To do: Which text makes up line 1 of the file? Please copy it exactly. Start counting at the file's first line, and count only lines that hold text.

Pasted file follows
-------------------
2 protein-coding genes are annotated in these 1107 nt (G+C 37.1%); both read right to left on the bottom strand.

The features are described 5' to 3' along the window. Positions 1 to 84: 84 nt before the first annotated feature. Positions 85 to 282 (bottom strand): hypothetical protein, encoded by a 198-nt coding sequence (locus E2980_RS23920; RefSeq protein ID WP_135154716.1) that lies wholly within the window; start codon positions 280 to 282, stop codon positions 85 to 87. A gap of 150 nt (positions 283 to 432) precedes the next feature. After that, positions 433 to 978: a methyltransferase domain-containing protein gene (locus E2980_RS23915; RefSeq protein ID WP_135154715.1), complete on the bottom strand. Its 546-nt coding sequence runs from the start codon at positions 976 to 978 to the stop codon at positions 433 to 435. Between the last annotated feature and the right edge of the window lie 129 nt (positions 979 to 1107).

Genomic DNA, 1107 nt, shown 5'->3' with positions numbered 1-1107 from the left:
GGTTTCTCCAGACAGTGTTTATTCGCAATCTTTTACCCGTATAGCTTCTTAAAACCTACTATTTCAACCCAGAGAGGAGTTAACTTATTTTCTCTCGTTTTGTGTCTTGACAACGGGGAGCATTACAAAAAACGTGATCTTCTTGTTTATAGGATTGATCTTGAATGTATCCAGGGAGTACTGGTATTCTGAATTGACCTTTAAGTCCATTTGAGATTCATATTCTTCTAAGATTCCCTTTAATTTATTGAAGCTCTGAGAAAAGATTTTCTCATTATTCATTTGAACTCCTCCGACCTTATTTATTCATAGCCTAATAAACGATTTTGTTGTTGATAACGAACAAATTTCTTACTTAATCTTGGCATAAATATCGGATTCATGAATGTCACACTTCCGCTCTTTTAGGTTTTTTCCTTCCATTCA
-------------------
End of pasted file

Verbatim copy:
2 protein-coding genes are annotated in these 1107 nt (G+C 37.1%); both read right to left on the bottom strand.